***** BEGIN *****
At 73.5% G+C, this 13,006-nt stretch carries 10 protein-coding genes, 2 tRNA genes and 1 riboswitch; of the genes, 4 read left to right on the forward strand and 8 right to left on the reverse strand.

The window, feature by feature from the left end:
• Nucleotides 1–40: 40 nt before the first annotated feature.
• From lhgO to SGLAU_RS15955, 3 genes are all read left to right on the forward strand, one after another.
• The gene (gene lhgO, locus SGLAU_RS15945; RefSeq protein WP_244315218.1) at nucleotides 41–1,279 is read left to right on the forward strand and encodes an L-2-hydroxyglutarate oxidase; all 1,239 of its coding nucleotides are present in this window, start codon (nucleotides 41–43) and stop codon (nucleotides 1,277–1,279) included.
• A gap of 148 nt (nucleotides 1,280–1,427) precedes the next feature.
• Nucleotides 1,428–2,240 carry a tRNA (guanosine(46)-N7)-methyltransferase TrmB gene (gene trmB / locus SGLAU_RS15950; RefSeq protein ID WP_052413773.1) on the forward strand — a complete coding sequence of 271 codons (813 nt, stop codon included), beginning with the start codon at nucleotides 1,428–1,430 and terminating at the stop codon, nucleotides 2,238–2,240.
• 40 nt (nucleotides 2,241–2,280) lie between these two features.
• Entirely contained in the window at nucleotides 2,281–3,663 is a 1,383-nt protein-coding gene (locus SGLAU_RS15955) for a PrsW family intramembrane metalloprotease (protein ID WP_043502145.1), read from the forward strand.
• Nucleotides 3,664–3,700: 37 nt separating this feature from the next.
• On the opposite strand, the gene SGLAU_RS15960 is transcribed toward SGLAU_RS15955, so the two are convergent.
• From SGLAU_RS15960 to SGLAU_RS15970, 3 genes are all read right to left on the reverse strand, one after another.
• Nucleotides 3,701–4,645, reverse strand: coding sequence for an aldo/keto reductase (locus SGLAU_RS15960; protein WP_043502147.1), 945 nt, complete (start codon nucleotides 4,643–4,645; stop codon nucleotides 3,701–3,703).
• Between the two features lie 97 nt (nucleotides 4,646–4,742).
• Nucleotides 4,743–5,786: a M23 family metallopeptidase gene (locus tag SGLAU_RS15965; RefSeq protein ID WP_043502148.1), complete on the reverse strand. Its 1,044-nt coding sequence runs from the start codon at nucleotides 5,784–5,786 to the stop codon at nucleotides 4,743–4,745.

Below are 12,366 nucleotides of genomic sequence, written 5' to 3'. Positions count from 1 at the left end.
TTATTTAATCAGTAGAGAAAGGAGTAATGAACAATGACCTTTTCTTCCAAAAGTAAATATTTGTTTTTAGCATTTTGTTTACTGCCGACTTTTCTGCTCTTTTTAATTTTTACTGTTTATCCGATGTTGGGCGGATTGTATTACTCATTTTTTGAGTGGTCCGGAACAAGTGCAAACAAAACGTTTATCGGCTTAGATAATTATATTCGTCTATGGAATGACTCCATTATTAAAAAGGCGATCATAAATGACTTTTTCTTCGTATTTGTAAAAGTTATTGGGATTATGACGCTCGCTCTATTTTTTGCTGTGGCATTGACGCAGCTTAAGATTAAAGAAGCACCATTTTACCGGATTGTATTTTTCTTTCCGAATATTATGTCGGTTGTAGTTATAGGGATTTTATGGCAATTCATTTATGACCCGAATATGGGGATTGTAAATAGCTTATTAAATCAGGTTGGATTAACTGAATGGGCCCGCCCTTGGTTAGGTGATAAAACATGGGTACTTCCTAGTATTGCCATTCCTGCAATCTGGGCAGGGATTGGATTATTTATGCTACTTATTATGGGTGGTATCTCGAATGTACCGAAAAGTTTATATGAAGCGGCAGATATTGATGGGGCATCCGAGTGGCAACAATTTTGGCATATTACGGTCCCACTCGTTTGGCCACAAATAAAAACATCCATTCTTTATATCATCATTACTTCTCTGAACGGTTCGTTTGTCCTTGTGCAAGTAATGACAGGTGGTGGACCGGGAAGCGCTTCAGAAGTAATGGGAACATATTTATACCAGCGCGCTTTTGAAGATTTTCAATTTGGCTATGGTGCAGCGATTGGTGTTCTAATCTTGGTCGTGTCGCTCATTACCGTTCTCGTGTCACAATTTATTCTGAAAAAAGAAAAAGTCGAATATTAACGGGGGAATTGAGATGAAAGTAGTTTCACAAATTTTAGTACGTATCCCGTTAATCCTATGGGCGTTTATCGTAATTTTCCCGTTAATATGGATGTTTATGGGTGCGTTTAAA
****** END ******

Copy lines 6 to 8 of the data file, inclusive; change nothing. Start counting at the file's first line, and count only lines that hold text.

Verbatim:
• A gap of 148 nt (nucleotides 1,280–1,427) precedes the next feature.
• Nucleotides 1,428–2,240 carry a tRNA (guanosine(46)-N7)-methyltransferase TrmB gene (gene trmB / locus SGLAU_RS15950; RefSeq protein ID WP_052413773.1) on the forward strand — a complete coding sequence of 271 codons (813 nt, stop codon included), beginning with the start codon at nucleotides 1,428–1,430 and terminating at the stop codon, nucleotides 2,238–2,240.
• 40 nt (nucleotides 2,241–2,280) lie between these two features.